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The Respect Sextet - Sirirus Respect: The Respect Sextet Play the Music of Sun Ra and Stockhausen

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Artist: The Respect Sextet

Album: Sirirus Respect: The Respect Sextet Play the Music of Sun Ra and Stockhausen

Label: Mode / Avant

Review date: May. 28, 2009

The Respect Sextet are no strangers to cover tunes. In the past, this New York ensemble has reworked the music of Albert Ayler, Art Ensemble of Chicago, Misha Mengelberg, and others. But on Sirius Respect, they’ve turned their sights on the stars. Mining some of the more cosmically-themed material of Sun Ra and Karlheinz Stockhausen and amalgamating it all into one cohesive disc of jazz is a daunting task, to be sure, but the Respect Sextet seem up to the challenge.

The sextet selected Sun Ra material largely from the 1960s, and largely avoided the Saturnian’s most out work. These are buffeted with Stockhausen pieces from the 1974-75 series Tierkreis (Zodiac), as well as a few others. The Respect Sextet intentionally culled work from Stockhausen’s massive oeuvre in which instrumentation isn’t specified, or in the case of “Set Sail for the Sun,” in which the actual sounds created are left to the musicians reading the score. The tracks by each composer are, for the most part, alternated, and while there’s rarely much doubt as to whose piece is whose, Sirius Respect isn’t too bumpy a journey. The degree of cohesiveness between the selections is illustrated (and perhaps exaggerated) by an arrangement that combines Stockhausen’s “Capricorn” with Sun Ra’s “Saturn” on the disc’s closing track.

As Sun Ra’s Arkestra was often a good bit larger that the six players that make up the Respect Sextet, some adaptation of his material was needed. Luckily, the sextet aren’t the type to play things straight, and they have a bit of fun. Concentrating on the main theme of “Jet Flight,” the sextet generate music with a more blustery funk than the 1961 original, with Ted Poor’s percussion packing a wallop and Red Wierenga’s piano noticeably more understated in the mix than Sun Ra’s was in the original. “El is the Sound of Joy” is rendered nearly unrecognizable for six minutes or so; in the sextet’s reimaginings of Sun Ra’s tunes, melodies are dissected, removed from their original contexts, and seemingly secondary sounds, for a time, often receive the spotlight. “Velvet,” a slice of 1960s bop, is probably the most straight-on Ra selection on the disc, but it exists in a truncated, 52-second incarnation. For a performer who liked so often to fiddle with his own tunes and those of others, it’s fitting that Sun Ra gets the same treatment here, and there’s likely to be no consternation from the faithful when, say, Marshall Allen’s flute is replaced by Eli Ahser’s trumpet and “Angels and Demons at Play” is extended threefold, into a sometimes scattered nine minutes.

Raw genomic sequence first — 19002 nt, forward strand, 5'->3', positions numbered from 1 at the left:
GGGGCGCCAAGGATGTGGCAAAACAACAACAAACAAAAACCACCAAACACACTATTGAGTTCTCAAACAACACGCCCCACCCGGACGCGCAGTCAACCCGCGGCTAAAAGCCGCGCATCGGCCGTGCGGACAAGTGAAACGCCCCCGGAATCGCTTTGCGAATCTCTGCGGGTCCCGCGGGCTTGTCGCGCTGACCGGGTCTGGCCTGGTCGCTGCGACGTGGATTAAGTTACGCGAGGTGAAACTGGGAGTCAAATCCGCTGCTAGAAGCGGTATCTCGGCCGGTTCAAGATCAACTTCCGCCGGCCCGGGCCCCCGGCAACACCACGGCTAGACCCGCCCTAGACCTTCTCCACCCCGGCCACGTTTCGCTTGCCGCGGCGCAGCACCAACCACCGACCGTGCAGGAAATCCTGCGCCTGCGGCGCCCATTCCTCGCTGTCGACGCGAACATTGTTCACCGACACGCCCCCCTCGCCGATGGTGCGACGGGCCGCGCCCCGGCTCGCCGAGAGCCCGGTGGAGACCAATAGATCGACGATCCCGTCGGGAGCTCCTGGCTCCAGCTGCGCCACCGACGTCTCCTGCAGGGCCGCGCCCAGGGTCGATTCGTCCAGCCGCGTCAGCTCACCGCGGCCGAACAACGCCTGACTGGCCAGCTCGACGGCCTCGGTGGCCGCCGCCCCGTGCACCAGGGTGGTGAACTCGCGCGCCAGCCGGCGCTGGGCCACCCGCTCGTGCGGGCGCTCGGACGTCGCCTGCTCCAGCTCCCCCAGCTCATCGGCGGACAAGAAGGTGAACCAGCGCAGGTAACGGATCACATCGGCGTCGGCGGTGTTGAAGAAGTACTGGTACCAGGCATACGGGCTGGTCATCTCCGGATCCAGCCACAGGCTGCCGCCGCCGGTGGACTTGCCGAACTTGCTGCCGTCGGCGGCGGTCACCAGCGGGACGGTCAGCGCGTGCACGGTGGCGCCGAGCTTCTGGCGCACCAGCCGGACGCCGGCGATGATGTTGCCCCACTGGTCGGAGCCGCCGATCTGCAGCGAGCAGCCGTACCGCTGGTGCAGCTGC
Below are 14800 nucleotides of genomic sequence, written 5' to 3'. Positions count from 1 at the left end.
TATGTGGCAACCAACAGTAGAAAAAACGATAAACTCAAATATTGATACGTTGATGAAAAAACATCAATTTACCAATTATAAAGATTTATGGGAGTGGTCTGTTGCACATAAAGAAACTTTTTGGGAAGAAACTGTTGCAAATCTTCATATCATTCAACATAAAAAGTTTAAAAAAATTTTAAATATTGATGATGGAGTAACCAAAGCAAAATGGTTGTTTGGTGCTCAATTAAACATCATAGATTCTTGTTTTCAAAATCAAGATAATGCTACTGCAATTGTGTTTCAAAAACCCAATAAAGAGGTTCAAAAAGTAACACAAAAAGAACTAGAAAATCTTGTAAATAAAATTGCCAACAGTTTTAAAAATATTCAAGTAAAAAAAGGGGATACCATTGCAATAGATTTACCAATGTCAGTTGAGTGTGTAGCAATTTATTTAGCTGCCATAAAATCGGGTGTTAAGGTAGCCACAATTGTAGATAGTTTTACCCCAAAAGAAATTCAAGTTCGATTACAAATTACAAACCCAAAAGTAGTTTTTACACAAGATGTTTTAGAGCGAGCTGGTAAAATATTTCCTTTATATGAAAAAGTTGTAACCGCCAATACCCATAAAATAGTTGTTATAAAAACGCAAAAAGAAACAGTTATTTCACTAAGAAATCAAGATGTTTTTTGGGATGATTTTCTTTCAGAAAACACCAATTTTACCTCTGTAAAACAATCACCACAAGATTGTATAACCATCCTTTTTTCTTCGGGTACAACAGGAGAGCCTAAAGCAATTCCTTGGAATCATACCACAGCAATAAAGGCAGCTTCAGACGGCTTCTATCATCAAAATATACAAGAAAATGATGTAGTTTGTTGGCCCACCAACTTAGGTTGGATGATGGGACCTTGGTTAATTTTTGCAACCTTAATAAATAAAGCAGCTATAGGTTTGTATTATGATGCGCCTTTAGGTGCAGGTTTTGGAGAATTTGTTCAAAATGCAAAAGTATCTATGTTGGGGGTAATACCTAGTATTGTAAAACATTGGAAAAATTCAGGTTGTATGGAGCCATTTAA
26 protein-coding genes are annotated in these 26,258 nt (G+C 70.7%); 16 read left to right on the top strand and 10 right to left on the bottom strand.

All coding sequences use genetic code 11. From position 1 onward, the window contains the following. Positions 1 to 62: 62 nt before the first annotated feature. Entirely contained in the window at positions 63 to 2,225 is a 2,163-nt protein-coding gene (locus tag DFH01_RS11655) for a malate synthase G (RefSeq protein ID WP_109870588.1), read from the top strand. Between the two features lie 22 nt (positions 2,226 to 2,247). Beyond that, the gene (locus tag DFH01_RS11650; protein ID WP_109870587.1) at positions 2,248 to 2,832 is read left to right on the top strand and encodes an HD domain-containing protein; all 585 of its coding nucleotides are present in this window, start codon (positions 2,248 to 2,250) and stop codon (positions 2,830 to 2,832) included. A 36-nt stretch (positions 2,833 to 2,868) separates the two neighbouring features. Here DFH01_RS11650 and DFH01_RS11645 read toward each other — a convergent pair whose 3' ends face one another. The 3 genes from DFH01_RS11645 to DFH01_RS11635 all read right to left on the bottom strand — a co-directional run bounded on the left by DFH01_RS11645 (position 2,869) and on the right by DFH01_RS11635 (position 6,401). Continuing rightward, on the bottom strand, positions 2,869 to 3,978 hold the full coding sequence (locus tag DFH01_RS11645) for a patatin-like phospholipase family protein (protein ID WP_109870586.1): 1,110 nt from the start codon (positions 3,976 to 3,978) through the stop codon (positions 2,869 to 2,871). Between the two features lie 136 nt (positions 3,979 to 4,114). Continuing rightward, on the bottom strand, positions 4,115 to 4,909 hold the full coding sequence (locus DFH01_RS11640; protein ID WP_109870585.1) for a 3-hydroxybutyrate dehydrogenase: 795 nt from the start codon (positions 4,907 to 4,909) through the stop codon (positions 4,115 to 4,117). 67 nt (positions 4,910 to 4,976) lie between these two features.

The Stockhausen compositions included on Sirius Respect feel almost like segues between the Sun Ra tracks, though this doesn’t subjugate them to the level of Sirius Respect‘s second-class citizens. The openness of Stockhausen’s scores or compositional directives for these pieces allows the sextet to shape them as they wish, and while “Pisces,” one of Stockhausen’s Tierkreis segments, is transformed via a full-on jazz treatment, much of the other work by the composer makes for the disc’s most abstract work. The elegiac melody of “Leo” emerges only after a long series of drones, and “Set Sail for the Sun” remains wholly in the land of a rich, minimalist hum. The Stockhausen selections represent a more stoic, and often darker tone not usually shown by the sextet’s Sun Ra renditions, and the shift in energy between the two is often palpable. But there’s no sense that the Stockhausen tracks are any less an important part of the disc; for a group schooled in jazz, it might be easy to toss off these extracurricular endeavors, but there’s none of that here.

The disc’s last track, Josh Rutner’s merging of “Capricorn” and “Saturn,” is probably the disc’s most ambitious, but also its least successful. Rutner’s attempt at amalgamation doesn’t fully gel, leaving a single track with definite sections; it must be noted, though, that the group fjords the space between the two nicely, and while a true marriage of the two works isn’t wholly birthed, the track certainly doesn’t sound like some patchwork monstrosity.

In the end, the Respect Sextet don’t pull off their covers with the verve of their originators, but, especially in the case of the leaner arrangements of the Sun Ra tunes, these renditions are more than the standard, blind faith covers trotted out by many. It takes skill to faithfully mimic the work of the masters, but it takes more than just talent to turn seminal compositions into something new. Such work requires a balance between the integrity of the source and the spirit of the new performers, what one might call a certain brand of respect. In the case of this sextet, such respect isn’t just a part of their name, it’s also clearly part of their game.

By Adam Strohm

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